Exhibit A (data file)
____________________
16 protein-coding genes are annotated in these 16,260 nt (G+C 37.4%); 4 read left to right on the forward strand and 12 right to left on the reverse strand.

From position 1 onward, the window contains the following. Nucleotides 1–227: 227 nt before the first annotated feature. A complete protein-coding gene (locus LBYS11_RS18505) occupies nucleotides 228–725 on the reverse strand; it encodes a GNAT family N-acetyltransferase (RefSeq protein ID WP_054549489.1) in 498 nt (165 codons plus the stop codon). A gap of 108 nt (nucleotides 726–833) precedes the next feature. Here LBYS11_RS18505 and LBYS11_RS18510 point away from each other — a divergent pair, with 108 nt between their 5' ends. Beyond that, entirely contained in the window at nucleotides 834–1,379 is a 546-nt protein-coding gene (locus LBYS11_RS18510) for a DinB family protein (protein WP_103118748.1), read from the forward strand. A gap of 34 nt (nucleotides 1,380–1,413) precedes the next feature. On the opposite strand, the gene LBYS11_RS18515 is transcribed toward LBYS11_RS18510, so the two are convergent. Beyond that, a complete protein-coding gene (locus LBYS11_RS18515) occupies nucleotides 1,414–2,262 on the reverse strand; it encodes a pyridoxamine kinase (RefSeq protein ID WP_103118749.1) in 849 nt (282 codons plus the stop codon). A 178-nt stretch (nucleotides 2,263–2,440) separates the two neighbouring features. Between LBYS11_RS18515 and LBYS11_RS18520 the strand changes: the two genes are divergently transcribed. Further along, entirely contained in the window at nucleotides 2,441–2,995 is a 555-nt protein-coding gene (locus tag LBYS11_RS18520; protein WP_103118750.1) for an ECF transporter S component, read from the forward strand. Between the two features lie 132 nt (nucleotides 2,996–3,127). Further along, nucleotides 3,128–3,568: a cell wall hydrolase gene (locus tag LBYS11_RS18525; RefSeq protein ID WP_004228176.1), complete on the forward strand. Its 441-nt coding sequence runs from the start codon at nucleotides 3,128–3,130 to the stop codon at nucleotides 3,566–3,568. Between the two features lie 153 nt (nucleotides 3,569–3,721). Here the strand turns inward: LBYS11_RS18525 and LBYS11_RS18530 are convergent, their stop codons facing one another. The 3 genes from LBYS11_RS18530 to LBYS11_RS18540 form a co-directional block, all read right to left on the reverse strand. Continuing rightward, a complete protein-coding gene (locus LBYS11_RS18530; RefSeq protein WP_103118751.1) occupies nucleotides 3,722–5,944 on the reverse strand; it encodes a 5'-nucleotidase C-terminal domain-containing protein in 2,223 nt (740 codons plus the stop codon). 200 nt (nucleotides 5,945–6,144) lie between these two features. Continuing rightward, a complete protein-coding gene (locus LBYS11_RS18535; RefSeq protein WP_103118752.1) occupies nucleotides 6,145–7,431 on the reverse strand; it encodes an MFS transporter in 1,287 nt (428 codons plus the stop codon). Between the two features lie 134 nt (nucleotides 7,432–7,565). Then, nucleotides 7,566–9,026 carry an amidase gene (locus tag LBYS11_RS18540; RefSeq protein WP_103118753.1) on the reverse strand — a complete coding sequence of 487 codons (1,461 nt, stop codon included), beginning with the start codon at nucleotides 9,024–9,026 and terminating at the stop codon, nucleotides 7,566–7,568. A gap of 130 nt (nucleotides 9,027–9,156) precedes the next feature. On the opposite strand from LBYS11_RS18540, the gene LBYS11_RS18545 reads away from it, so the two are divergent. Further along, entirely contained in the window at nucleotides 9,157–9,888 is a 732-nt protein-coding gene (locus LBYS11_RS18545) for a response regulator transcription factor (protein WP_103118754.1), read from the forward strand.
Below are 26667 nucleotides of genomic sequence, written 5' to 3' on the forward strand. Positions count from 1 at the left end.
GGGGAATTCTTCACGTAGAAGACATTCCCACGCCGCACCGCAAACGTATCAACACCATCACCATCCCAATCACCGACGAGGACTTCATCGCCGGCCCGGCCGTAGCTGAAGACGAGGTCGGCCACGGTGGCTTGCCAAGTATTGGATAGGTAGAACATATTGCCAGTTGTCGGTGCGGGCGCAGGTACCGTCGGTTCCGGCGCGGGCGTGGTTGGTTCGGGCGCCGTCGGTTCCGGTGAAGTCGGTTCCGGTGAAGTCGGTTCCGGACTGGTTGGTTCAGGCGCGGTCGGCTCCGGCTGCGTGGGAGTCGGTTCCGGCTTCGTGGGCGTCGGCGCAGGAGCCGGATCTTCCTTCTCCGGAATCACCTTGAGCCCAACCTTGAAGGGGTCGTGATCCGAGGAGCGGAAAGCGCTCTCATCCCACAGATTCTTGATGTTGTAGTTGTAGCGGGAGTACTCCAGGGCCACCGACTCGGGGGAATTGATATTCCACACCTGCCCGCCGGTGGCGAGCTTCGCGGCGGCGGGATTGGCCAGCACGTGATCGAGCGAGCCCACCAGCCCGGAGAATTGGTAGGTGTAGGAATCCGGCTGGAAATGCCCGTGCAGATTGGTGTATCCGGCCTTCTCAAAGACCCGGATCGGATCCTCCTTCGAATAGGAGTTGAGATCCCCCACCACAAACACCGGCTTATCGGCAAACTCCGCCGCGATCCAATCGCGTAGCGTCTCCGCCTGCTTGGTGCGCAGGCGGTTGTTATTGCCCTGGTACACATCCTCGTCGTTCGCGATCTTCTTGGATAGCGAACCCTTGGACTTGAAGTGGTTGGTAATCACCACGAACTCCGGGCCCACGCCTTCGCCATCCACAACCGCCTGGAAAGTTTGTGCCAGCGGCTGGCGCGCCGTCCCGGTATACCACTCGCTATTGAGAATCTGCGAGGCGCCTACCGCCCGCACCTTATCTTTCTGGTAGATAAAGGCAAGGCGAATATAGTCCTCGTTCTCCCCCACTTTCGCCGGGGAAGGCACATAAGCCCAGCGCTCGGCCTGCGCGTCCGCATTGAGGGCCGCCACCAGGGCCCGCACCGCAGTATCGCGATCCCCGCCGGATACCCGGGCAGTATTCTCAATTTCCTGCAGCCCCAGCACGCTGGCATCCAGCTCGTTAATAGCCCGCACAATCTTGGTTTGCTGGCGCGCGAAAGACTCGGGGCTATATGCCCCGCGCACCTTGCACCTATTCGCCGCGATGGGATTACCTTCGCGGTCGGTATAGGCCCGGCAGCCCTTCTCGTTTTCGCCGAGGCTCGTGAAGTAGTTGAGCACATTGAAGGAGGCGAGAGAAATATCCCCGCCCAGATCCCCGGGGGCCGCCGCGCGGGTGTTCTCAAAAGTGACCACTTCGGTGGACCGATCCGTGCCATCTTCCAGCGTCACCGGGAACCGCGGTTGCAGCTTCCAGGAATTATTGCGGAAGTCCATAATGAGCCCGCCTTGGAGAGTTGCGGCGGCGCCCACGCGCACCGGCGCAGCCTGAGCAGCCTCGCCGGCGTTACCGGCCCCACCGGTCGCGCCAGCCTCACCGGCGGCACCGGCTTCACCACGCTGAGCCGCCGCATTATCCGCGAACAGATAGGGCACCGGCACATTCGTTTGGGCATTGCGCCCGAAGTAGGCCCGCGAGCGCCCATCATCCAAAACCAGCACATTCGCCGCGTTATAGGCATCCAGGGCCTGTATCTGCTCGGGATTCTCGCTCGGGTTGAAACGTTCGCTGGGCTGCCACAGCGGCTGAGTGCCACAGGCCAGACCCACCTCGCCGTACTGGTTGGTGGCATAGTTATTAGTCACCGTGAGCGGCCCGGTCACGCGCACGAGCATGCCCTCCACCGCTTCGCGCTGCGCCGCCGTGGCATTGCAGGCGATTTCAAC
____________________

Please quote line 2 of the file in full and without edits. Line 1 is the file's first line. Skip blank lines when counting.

From position 1 onward, the window contains the following. Nucleotides 1–227: 227 nt before the first annotated feature. A complete protein-coding gene (locus LBYS11_RS18505) occupies nucleotides 228–725 on the reverse strand; it encodes a GNAT family N-acetyltransferase (RefSeq protein ID WP_054549489.1) in 498 nt (165 codons plus the stop codon). A gap of 108 nt (nucleotides 726–833) precedes the next feature. Here LBYS11_RS18505 and LBYS11_RS18510 point away from each other — a divergent pair, with 108 nt between their 5' ends. Beyond that, entirely contained in the window at nucleotides 834–1,379 is a 546-nt protein-coding gene (locus LBYS11_RS18510) for a DinB family protein (protein WP_103118748.1), read from the forward strand. A gap of 34 nt (nucleotides 1,380–1,413) precedes the next feature. On the opposite strand, the gene LBYS11_RS18515 is transcribed toward LBYS11_RS18510, so the two are convergent. Beyond that, a complete protein-coding gene (locus LBYS11_RS18515) occupies nucleotides 1,414–2,262 on the reverse strand; it encodes a pyridoxamine kinase (RefSeq protein ID WP_103118749.1) in 849 nt (282 codons plus the stop codon). A 178-nt stretch (nucleotides 2,263–2,440) separates the two neighbouring features. Between LBYS11_RS18515 and LBYS11_RS18520 the strand changes: the two genes are divergently transcribed. Further along, entirely contained in the window at nucleotides 2,441–2,995 is a 555-nt protein-coding gene (locus tag LBYS11_RS18520; protein WP_103118750.1) for an ECF transporter S component, read from the forward strand. Between the two features lie 132 nt (nucleotides 2,996–3,127). Further along, nucleotides 3,128–3,568: a cell wall hydrolase gene (locus tag LBYS11_RS18525; RefSeq protein ID WP_004228176.1), complete on the forward strand. Its 441-nt coding sequence runs from the start codon at nucleotides 3,128–3,130 to the stop codon at nucleotides 3,566–3,568. Between the two features lie 153 nt (nucleotides 3,569–3,721). Here the strand turns inward: LBYS11_RS18525 and LBYS11_RS18530 are convergent, their stop codons facing one another. The 3 genes from LBYS11_RS18530 to LBYS11_RS18540 form a co-directional block, all read right to left on the reverse strand. Continuing rightward, a complete protein-coding gene (locus LBYS11_RS18530; RefSeq protein WP_103118751.1) occupies nucleotides 3,722–5,944 on the reverse strand; it encodes a 5'-nucleotidase C-terminal domain-containing protein in 2,223 nt (740 codons plus the stop codon). 200 nt (nucleotides 5,945–6,144) lie between these two features. Continuing rightward, a complete protein-coding gene (locus LBYS11_RS18535; RefSeq protein WP_103118752.1) occupies nucleotides 6,145–7,431 on the reverse strand; it encodes an MFS transporter in 1,287 nt (428 codons plus the stop codon). Between the two features lie 134 nt (nucleotides 7,432–7,565). Then, nucleotides 7,566–9,026 carry an amidase gene (locus tag LBYS11_RS18540; RefSeq protein WP_103118753.1) on the reverse strand — a complete coding sequence of 487 codons (1,461 nt, stop codon included), beginning with the start codon at nucleotides 9,024–9,026 and terminating at the stop codon, nucleotides 7,566–7,568. A gap of 130 nt (nucleotides 9,027–9,156) precedes the next feature. On the opposite strand from LBYS11_RS18540, the gene LBYS11_RS18545 reads away from it, so the two are divergent. Further along, entirely contained in the window at nucleotides 9,157–9,888 is a 732-nt protein-coding gene (locus LBYS11_RS18545) for a response regulator transcription factor (protein WP_103118754.1), read from the forward strand.